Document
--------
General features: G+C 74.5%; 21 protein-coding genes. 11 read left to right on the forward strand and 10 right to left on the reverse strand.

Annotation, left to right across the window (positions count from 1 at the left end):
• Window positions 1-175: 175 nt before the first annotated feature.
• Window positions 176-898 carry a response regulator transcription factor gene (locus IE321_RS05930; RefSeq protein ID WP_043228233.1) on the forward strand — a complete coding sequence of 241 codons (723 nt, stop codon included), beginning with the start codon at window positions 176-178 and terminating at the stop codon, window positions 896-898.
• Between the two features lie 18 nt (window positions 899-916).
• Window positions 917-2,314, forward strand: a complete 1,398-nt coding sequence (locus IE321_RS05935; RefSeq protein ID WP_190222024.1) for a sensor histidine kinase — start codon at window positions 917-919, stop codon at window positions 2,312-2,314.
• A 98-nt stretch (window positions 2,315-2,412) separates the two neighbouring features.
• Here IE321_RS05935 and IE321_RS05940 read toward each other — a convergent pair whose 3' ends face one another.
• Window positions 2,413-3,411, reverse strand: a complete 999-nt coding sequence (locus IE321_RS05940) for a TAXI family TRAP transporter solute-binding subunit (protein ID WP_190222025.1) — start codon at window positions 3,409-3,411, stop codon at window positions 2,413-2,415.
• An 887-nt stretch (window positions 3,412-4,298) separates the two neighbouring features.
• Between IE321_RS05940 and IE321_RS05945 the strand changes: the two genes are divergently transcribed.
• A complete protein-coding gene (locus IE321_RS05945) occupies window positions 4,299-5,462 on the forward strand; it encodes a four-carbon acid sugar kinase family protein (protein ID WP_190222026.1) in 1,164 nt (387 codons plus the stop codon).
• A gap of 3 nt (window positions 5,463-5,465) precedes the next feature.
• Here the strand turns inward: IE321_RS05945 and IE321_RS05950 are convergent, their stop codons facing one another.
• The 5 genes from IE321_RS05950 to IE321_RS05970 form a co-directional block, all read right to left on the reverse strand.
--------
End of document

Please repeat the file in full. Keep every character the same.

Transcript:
General features: G+C 74.5%; 21 protein-coding genes. 11 read left to right on the forward strand and 10 right to left on the reverse strand.

Annotation, left to right across the window (positions count from 1 at the left end):
• Window positions 1-175: 175 nt before the first annotated feature.
• Window positions 176-898 carry a response regulator transcription factor gene (locus IE321_RS05930; RefSeq protein ID WP_043228233.1) on the forward strand — a complete coding sequence of 241 codons (723 nt, stop codon included), beginning with the start codon at window positions 176-178 and terminating at the stop codon, window positions 896-898.
• Between the two features lie 18 nt (window positions 899-916).
• Window positions 917-2,314, forward strand: a complete 1,398-nt coding sequence (locus IE321_RS05935; RefSeq protein ID WP_190222024.1) for a sensor histidine kinase — start codon at window positions 917-919, stop codon at window positions 2,312-2,314.
• A 98-nt stretch (window positions 2,315-2,412) separates the two neighbouring features.
• Here IE321_RS05935 and IE321_RS05940 read toward each other — a convergent pair whose 3' ends face one another.
• Window positions 2,413-3,411, reverse strand: a complete 999-nt coding sequence (locus IE321_RS05940) for a TAXI family TRAP transporter solute-binding subunit (protein ID WP_190222025.1) — start codon at window positions 3,409-3,411, stop codon at window positions 2,413-2,415.
• An 887-nt stretch (window positions 3,412-4,298) separates the two neighbouring features.
• Between IE321_RS05940 and IE321_RS05945 the strand changes: the two genes are divergently transcribed.
• A complete protein-coding gene (locus IE321_RS05945) occupies window positions 4,299-5,462 on the forward strand; it encodes a four-carbon acid sugar kinase family protein (protein ID WP_190222026.1) in 1,164 nt (387 codons plus the stop codon).
• A gap of 3 nt (window positions 5,463-5,465) precedes the next feature.
• Here the strand turns inward: IE321_RS05945 and IE321_RS05950 are convergent, their stop codons facing one another.
• The 5 genes from IE321_RS05950 to IE321_RS05970 form a co-directional block, all read right to left on the reverse strand.